The small car class is as diverse as they come, but Vauxhall still believes there’s another sector that can be exploited – the supermini with rugged SUV styling. And the Adam Rocks is its first attempt to create the mould.
Vauxhall has found great success with its Adam. Launched last year, the GM-owned British brand shifted more than 8,000 of the little car and it took just 12 months for Opel-Vauxhall to put this pumped-up Adam, called the Rocks Air, into production.
Perhaps pumped-up is a little too strong to describe the Rocks Air’s appearance. Vauxhall has raised the Adam by 15mm for this version and to make sure the car can deal with that height increase, parts of the chassis have been retuned including the dampers, rear-suspension, springs and steering.
A high ride height isn’t enough though to give the look of a small urban crossover, believes Vauxhall. The dinky car receives a large number of elephant grey plastic panels at the front and the rear which also adorn the wheelarches. Silver-coloured skid plates and trim pieces on the bumpers complete the look, as do LED-tail lights, a rear spoiler and 17-inch alloys.
Vauxhall also wants the Adam Rocks to cut a dash in summer, so there’s an electric fabric roof that rolls back to the C-pillar. It takes seven seconds do its business and can operate at speeds of up to 85mph. Two colours are available and thanks to it folding back to the rear spoiler, visibility is not affected – something that cannot be said of the Fiat 500 Convertible, a key rival to this car. But there’s a large amount of wind noise inside the cabin at motorway speeds despite the roof being made out of a three-layer fabric.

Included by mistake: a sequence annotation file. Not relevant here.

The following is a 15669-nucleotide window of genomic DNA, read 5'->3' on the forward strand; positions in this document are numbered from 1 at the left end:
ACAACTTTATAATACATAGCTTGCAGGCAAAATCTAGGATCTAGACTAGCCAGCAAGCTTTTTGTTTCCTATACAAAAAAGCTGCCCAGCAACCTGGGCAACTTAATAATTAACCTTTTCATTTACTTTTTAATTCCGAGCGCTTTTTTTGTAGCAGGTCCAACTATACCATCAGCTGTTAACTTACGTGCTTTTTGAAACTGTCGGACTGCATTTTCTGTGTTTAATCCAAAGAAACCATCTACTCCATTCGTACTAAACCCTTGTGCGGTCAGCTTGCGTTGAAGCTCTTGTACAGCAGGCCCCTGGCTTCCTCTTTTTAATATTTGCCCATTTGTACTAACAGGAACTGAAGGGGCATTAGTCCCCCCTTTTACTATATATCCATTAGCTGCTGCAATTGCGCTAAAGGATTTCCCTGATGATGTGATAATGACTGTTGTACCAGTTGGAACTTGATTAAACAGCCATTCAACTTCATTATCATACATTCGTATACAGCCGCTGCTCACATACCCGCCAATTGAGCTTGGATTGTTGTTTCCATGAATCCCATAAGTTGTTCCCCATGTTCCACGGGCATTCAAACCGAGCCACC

The interesting features don’t stop there, though. The Adam Rocks Air is the first Vauxhall to use the firm’s new three-cylinder 1.0-litre engine with start/stop. With 113bhp and a tiny turbo, it’ll whizz to 62mph in 9.9 seconds, return 55.4mpg on the combined cycle and emit 119g/km of CO2. Top speed is 121mph and road tax is free for the first year and £30 thereafter.
On the road the jacked-up stance makes its presence known. Show the Adam Rocks Air a country bend and it wobbles around with little grace, and our test car’s 18-inch wheels made for a choppy ride. That said, the engine is strong and the six-speed gearbox is smooth.
Just like the hard-topped, non-crossover Adam, the Rocks Air can be personalised to buyers’ exacting tastes thanks to a large trim and colour options list, but these can bump the price up quite a bit. Our test car with its Let it Blue paintwork, Back to Black roof, a number of options packs and, curiously, Union Jack badges, pushed the 1.0-litre car’s £16,695 list price up to an eye-watering £19,635. By comparison, you can step into a brand new 189bhp MINI Cooper S, admittedly before options, for around £1,000 less.
The Adam Rocks Air is an interesting proposition, but the competition is hard to ignore – especially the normal Adam which is roughly £1,300 cheaper.
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